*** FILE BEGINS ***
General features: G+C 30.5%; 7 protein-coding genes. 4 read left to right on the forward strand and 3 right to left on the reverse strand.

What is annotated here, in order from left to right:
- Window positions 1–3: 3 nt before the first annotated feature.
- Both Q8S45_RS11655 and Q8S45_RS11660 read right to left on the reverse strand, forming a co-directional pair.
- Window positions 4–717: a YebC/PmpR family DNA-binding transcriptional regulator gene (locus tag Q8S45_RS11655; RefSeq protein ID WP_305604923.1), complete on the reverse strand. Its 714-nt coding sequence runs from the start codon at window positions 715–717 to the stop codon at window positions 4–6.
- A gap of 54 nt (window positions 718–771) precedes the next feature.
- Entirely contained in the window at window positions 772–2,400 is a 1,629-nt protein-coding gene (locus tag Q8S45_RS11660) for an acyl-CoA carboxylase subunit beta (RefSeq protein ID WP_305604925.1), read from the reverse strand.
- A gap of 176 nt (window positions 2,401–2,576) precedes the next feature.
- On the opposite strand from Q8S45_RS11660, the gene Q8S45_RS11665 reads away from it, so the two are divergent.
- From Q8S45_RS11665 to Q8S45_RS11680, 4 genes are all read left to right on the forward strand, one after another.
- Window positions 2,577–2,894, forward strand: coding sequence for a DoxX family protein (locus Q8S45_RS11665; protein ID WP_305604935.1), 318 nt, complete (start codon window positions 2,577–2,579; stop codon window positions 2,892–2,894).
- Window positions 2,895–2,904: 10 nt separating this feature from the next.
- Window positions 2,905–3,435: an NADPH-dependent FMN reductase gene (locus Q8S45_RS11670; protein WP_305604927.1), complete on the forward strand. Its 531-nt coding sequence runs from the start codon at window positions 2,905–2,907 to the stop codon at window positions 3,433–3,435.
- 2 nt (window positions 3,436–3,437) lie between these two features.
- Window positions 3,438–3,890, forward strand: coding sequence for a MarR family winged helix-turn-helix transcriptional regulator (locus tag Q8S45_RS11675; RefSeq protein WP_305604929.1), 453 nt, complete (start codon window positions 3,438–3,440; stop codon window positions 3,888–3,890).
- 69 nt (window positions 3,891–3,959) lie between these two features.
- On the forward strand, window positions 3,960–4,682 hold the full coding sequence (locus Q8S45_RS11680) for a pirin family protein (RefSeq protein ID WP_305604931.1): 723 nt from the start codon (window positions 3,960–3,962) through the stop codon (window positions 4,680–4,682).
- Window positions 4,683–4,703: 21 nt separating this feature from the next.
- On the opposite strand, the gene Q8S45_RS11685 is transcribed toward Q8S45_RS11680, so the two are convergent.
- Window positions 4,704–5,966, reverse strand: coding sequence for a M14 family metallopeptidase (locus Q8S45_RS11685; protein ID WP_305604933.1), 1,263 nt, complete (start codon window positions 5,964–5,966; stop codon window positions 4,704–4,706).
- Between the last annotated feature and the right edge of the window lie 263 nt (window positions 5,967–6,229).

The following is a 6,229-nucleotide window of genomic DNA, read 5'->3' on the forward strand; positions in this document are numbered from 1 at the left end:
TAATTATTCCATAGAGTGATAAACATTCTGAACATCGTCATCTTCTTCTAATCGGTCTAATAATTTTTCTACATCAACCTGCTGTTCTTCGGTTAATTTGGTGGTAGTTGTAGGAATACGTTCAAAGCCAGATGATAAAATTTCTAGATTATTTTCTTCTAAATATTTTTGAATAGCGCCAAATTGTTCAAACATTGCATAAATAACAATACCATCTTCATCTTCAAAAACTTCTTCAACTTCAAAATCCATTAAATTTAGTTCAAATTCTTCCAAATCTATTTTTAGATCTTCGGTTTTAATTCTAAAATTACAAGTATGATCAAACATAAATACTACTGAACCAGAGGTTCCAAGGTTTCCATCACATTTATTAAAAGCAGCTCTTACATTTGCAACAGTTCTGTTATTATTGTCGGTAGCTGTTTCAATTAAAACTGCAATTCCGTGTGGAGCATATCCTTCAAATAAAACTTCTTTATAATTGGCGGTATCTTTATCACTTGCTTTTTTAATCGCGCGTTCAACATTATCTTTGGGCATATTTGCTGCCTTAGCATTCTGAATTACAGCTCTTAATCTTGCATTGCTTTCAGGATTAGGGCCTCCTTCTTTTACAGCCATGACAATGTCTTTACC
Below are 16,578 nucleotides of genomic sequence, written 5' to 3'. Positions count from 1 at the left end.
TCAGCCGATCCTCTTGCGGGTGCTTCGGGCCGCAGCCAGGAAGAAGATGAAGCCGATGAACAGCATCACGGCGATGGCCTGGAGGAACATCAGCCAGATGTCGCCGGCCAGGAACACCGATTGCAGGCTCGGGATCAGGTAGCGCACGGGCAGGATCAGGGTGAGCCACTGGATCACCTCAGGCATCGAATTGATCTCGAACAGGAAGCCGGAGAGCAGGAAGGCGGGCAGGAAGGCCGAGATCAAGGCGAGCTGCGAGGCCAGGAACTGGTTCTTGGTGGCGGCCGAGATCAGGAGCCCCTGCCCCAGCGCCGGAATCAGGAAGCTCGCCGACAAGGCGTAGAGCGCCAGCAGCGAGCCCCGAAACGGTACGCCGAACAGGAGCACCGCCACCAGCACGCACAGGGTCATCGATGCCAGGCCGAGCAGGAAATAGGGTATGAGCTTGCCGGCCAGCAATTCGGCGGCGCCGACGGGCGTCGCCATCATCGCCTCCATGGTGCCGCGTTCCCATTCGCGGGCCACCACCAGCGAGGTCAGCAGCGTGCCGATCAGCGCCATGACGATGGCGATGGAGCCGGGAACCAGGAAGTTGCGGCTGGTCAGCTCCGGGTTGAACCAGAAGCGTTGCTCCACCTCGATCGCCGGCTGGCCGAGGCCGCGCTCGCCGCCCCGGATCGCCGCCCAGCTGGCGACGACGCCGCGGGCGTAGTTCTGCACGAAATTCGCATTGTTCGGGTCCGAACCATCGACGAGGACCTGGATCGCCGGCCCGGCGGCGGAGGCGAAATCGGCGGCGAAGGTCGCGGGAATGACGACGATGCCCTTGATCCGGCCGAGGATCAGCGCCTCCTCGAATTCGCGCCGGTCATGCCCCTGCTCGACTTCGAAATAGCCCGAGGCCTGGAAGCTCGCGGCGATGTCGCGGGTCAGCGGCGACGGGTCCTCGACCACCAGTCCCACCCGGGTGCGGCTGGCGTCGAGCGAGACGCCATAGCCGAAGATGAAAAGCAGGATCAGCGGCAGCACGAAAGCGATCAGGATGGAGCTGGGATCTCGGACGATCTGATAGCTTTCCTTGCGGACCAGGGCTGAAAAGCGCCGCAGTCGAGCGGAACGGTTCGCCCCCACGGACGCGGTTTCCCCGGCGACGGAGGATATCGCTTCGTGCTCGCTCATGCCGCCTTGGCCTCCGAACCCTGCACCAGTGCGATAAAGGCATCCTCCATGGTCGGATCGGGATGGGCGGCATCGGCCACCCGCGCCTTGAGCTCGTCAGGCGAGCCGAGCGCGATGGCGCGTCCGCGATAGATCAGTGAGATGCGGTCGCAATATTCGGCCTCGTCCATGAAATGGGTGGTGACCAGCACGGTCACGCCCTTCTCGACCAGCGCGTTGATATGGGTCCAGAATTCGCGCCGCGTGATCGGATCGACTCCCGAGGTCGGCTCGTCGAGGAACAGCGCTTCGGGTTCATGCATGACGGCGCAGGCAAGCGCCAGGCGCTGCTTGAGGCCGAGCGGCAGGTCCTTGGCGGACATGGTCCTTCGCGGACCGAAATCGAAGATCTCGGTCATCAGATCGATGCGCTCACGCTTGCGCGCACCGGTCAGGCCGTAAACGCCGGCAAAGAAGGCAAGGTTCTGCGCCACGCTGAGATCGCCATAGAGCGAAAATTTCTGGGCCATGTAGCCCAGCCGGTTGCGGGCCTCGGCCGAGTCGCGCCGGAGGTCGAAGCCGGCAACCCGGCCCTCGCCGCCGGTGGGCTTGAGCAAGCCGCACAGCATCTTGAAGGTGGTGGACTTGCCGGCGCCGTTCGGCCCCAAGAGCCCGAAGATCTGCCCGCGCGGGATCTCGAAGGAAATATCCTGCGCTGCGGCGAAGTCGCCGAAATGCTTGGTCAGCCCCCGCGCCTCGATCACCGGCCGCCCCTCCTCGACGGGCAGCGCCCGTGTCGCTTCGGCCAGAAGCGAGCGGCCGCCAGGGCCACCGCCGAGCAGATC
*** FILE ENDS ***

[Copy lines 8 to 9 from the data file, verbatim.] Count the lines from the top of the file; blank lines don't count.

- A gap of 176 nt (window positions 2,401–2,576) precedes the next feature.
- On the opposite strand from Q8S45_RS11660, the gene Q8S45_RS11665 reads away from it, so the two are divergent.